Battle of the Office Suites

I have been using OpenOffice.org/LibreOffice since the first releases. They have worked well for me and many others for many years. The bugs are few and far between and the price is right. A recent review found:

“For the most part, LibreOffice and Microsoft Office have the same suite of software with the exception of one thing: Outlook. LibreOffice doesn’t come packed with an email client, so if you need Outlook or an equivalent, you won’t find it here. The rest of the suite is pretty similar.

It’s pretty obvious that if money is tight, LibreOffice is the office suite for you. Even still, if Microsoft Office isn’t actually required at your work (especially with Outlook), LibreOffice has a lot to offer these days. LibreOffice also supports extensions, which means you can customize the look, features, and feel of the suite to suit your needs. Fortunately, the two office suites usually play nice together, so if you want to give LibreOffice a try for a few days you should be able to continue working with documents you’ve already created in Microsoft Office (though as stated above, you may run into a few small issues).”

see Battle of the Office Suites: Microsoft Office and LibreOffice Compared.

The fact is that Outlook is not essential for business. There was a time when Outlook did not exist and the world did continue to rotate. There are plenty of alternatives that work to do the same things available as FLOSS and running on any OS. While M$’s office suites is widely used it is not universal and should not be as it is designed to enforce M$’s monopoly on the desktop OS.

One can judge the ubiquity of M$’s office suite from the numbers. In the last fiscal year, M$ raked in $24billion in revenue for the “Business” division, mostly the office suite. In the same time 300 million desktop and notebook PCs were sold so even if every new PC got a new licence for the office suite, the ASP would be $80, far less than the typical price ranging up to $hundreds. Even assuming that the office suite is moved from one PC to the next and that folks just upgrade their office suites, that amount of money spread over six to eight years average life of a PC, one would be hard-pressed to figure that most PCs run the office suite. There are over 1000million desktop/notebook PCs in use. A renewal cost of $24 per annum times 7 years is still only $168 (Office Pro ~$400, Home and Business ~$200). Certainly, home users and students have better uses for money.

I would recommend LibreOffice to anyone thinking they need an office suite. You will save even more if you can ditch that other OS with GNU/Linux. Without the lock-in of M$’s office suite, you will be halfway to Freedom.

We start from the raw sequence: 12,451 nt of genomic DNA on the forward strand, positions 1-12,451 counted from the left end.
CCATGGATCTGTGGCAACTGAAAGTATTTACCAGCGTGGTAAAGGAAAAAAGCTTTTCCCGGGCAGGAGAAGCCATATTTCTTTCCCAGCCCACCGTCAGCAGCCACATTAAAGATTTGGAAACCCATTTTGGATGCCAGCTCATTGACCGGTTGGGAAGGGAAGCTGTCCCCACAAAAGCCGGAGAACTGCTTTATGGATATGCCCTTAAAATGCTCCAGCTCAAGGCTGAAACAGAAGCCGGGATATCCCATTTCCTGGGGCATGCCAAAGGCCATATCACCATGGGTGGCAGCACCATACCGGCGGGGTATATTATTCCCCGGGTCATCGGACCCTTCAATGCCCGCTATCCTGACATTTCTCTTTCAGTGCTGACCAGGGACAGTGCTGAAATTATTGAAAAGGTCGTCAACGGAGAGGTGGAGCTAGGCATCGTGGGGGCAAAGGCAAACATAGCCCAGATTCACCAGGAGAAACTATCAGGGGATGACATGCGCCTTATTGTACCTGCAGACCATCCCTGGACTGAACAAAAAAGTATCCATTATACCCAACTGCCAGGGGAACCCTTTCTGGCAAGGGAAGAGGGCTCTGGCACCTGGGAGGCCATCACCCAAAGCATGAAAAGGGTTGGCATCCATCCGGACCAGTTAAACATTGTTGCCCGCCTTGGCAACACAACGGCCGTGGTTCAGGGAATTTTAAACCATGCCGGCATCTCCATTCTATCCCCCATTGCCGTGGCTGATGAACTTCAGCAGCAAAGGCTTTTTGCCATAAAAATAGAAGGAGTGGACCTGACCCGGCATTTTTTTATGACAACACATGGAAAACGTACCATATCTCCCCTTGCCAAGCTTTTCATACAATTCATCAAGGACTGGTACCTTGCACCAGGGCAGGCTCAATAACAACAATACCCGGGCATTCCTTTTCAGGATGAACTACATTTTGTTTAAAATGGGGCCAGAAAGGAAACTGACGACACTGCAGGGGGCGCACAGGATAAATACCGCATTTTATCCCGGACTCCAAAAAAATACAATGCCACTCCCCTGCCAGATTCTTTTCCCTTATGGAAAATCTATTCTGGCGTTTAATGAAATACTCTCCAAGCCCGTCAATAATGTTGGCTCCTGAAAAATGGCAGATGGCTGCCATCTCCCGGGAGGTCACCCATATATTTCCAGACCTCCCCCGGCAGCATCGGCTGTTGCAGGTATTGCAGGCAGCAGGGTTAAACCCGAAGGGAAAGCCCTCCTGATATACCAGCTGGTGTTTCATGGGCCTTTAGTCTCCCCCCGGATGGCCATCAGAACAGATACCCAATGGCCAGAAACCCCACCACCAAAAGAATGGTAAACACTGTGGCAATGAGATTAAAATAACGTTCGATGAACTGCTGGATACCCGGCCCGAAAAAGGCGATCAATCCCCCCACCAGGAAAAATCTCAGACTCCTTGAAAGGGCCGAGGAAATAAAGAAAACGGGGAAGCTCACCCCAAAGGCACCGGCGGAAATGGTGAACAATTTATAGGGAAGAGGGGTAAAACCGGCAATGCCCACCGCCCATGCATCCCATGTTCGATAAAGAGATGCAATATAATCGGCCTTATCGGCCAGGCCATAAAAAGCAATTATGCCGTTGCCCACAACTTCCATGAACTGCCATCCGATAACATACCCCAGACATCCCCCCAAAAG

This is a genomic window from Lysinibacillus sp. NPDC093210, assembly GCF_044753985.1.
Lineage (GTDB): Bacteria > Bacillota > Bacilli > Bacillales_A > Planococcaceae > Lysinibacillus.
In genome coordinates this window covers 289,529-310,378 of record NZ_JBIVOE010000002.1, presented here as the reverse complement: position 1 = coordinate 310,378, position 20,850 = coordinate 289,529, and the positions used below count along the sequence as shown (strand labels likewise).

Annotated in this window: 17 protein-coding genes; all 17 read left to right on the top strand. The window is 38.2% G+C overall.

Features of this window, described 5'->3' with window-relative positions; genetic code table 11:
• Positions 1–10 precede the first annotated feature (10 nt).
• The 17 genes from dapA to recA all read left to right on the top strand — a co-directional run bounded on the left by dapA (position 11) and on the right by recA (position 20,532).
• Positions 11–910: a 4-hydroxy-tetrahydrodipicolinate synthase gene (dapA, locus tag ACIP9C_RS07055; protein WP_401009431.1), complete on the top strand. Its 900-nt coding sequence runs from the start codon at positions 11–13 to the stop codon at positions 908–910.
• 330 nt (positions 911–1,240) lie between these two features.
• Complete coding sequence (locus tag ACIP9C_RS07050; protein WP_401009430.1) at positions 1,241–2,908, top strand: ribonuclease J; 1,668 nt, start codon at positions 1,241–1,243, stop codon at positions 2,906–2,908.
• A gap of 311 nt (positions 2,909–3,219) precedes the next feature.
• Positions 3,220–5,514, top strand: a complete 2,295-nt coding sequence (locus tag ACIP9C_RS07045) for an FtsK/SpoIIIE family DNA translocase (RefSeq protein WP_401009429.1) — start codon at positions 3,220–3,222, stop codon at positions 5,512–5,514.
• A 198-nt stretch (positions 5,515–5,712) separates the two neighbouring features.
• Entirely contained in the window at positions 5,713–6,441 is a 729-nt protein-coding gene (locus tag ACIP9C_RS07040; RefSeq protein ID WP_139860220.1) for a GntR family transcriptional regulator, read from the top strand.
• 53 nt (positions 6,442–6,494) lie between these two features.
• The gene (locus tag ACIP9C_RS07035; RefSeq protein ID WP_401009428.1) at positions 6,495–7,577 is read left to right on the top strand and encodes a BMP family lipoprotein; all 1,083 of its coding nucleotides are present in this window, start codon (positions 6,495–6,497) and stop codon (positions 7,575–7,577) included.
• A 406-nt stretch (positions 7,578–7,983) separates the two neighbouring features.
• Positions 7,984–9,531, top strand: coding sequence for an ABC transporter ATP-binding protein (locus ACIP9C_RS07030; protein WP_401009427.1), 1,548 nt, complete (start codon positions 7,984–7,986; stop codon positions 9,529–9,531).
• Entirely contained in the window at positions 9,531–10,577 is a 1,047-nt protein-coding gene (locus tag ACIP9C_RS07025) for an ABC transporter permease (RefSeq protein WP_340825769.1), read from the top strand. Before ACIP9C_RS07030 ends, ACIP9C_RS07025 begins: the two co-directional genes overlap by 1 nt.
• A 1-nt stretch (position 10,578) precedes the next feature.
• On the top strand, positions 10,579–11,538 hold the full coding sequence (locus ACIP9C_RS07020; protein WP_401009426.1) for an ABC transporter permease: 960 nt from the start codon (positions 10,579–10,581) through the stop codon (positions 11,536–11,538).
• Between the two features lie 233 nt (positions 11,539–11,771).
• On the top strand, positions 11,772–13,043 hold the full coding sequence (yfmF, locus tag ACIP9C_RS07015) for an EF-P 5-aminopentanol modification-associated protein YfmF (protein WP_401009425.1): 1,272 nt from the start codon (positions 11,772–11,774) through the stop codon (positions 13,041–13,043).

About Robert Pogson

I am a retired teacher in Canada. I taught in the subject areas where I have worked for almost forty years: maths, physics, chemistry and computers. I love hunting, fishing, picking berries and mushrooms, too.
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15 Responses to Battle of the Office Suites

  1. ram says:

    OpenOffice and LibreOffice are FAR superior to Microsoft’s offerings. Try writing a serious engineering or scientific document in Microsoft Office — no (expletive deleted) way. Microsoft enforces stupidity.

  2. oiaohm says:

    bw
    ” What I am saying is that Microsoft is not giving the HP study to the public to criticize because their own salesmen will be using it to present an alternate picture to a client who has seen headlines about Munich and may want to follow suit.”

    The problem here is there is no need to present a fake alternate picture to clients if no clients are thinking about changing or if Munich is a true failure.

    Sorry bw the fact Microsoft has had to do this is evidence of problem. Remember when Munich started Microsoft was not forced to release there closed format document formats or there closed network protocols. If you attempted to open Munich stock pile of documents with current day Libreoffice way less would have to be migrated and fixed.

    The problem here bw is that the HP study was not based off Munich numbers. HP got key things wrong. Like using the same cost numbers for distribution upgrade of Linux has the same labour cost as a installation. In fact a distribution upgrade in a well managed network has very min costs.

    Hell I would hate to see HP costings of Windows if they classed every service pack to Windows as requiring a re-installation.

    Next problem with handing out a fake report it leaks. One party to get the fake report sent it to Munich IT Officer to ask what is the differences and he posted on a public blog. Using a lieing document in sales ends up making you look like a idiot.

    By the way if HP assessment of Munich was presented in a court of law HP would be done for liable since it did not contain any documented facts. HP was a theoretical migration to Linux that they stuck the Munch name on.